A Beginner Builds a Kayak
I would like to build my own kayak.  I have made some adirondack chairs and a window bench, so why not a boat.  I know very little about boat building.  I have an engineering degree from the US Merchant Marine Academy, but I don't think much that I learned there can be applied here.  My husband found the website Yostwerks.com - this site is a great start.  It has plans and photos and offset tables and it's all free.  I decided to build the Sea Bee 13.  This is the drawing from Yostwerks.com with some additional labeling.
After deciding to build this boat, I became very apprehensive.  I had no idea where to start.  I was already planning how I was going to paint the skin and I couldn't even read the offset tables and draw my cross sections.  I searched the internet and didn't really find anyone providing set-by-step instructions for someone with as little knowledge as me.

So, here's my take on how to read an offset table and draw a cross section.

An offset table is a list of x,y coordinates that when plotted, form the outline of a cross section of a boat.  Here's how I interpreted the second cross section of the Yost Sea Bee 13.
The Beginning
The Cross Sections
The row for section 2 gives the coordinates for the keel, chine 1, 2, 3, the gunwhale and the deck ridge.  The x, y coordinates can be found in the columns labeled HAB and HB.  HAB means height above baseline and is plotted on the y-axis.  HB means half-breadth which is kind of like width and is plotted on the x-axis.  HB is plotted on both the + and the - sides of the axis so the shape is symmetrical.

To start, draw an x-y axis.  You can create templates on large graph paper or on your computer, but I just drew them directly on my plywood.  I used two 2 foot by 2 foot pieces of 15/32 inch Sanded Pine Plywood Exterior Grade.  Some people recommend marine grade plywood, but I couldn't find any at Lowes or Home Depot.  So, draw your axis and plot the first three coordinates. 

Keel:   no entry for HB and 1.46 cm for HAB or 0, 1.46 which means right 0 cm and up 1.46 cm
Chine 1:  12.74 for HB and 3.2 for HAB or +12.74, 3.2 which means right 12.74 cm and up 3.2 cm
Chine 2:  19.93 for HB and 6.37 for HAB or +19.93, 6.37 which means right 19.93 cm and over 6.37 cm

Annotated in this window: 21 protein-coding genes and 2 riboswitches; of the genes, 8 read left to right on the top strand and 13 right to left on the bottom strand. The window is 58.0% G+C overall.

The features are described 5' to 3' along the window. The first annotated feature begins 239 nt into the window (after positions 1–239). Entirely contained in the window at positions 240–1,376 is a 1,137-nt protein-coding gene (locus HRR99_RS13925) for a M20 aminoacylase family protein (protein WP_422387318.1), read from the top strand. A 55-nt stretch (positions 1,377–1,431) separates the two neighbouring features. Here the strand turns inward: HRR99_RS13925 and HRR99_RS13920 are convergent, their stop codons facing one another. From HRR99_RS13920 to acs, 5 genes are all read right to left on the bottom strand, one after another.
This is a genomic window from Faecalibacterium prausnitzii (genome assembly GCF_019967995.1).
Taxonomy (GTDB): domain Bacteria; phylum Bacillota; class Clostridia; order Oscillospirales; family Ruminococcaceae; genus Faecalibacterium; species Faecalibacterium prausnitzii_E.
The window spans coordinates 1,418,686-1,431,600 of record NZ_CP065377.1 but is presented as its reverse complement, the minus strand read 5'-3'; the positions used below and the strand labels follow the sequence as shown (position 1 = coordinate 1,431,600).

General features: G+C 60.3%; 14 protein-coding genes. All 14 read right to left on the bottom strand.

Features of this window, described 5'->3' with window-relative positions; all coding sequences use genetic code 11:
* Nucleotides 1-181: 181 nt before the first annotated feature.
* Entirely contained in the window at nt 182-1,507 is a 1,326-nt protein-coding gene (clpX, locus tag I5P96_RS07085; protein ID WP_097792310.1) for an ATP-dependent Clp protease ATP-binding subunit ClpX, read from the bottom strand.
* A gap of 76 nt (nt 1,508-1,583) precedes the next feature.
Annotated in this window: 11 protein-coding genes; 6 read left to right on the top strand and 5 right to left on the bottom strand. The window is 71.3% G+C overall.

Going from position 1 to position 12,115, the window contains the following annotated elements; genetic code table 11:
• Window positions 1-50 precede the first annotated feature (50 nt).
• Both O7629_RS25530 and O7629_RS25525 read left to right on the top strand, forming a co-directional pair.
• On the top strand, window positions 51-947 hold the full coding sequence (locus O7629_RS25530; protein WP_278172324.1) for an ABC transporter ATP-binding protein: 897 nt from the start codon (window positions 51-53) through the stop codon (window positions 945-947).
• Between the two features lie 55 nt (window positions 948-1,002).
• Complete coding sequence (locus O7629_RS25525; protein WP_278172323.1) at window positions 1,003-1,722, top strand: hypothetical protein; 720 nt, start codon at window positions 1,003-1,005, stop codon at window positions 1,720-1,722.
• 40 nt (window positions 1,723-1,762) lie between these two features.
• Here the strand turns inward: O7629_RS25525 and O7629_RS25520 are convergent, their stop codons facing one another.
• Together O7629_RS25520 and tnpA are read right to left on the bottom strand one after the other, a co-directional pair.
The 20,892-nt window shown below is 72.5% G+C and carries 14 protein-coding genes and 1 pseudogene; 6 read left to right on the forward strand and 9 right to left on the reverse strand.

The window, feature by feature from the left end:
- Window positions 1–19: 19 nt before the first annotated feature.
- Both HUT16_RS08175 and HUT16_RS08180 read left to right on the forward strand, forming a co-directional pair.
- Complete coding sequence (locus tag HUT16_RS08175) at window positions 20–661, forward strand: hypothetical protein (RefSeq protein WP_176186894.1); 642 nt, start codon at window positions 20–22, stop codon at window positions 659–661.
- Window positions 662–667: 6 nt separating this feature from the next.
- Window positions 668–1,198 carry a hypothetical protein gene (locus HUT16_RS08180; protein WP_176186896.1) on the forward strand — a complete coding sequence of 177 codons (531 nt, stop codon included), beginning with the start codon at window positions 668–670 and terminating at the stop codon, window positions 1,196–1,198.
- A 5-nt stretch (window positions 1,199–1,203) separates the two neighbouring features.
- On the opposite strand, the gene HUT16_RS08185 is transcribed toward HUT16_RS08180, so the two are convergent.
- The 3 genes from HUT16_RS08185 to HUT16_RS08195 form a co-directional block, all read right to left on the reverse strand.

Draw all the coordinates and connect the dots.  Now you have the outer most edge of your second cross section.
It's time to allow for the stringers.  According to Yostwerks, the stringers need to fit within this outline.  After some debate, I chose to use 3/4" by 3/4" stringers at chine 1, chine 2, and chine 3.  I placed the cut out for the stringer with the outermost bottom corner at the intersection of HB and HAB.  I used 1-1/2" by 3/4" for the gunwhale and the deck center.  The stringer at the gunwhale should be 1-1/2" from the upper outside corner and then should be sanded smooth with the top of the cross section.  The stringer at the deck center is going to be notched out 3/4" so I'm only cutting out 3/4" of the cross section to allow for it.  The keel sticks out from the boat, so only cut out 3/4" of the cross section.
A skin on frame kayak has the outer skin laying on the stringers, so you have to remove some material between the stringers.  I planned to remove 3/8 of an inch between most.  At the keel I removed 1/2 inch on a curve.  Also, I wanted to cut out the center to allow for my legs and to make the kayak much lighter.  These numbers are based on other kayaks from the Yost website.  Since they are used for other kayaks, not the Sea Bee, I'm hoping it works out.
Now do the same thing for cross sections 1, 3, 4, and 5.  After everything is drawn, cut it out.  We did this in the garage.  My husband drilled out the inside corners while I cut with the jigsaw.  It was fairly easy and went twice as fast with the extra pair of hands.
A Multi-Chine Skin On Frame Yostwerks Kayak
After cutting out the inside on all the cross sections, we cut out the outside.  I think it's better to drill your holes in the stringer cutouts before cutting the outside completely, we had less tearing of the wood.
Voila, five stringers completely cutout.  They don't seem like enough to be the basis of a kayak, but I do want it to be light.  Just a note about the deck stringers - I drew in one forward of the hatch on cross sections 1, 2 and 3. On cross sections 4 and 5, I drew in 2 cutouts for deck stringers.  I'm not sure this is necessary, but that's what I saw on other kayaks.  My husband thinks I placed them too far apart, but I was not really sure where to put them.
Now to build the strongback and cut the stringers.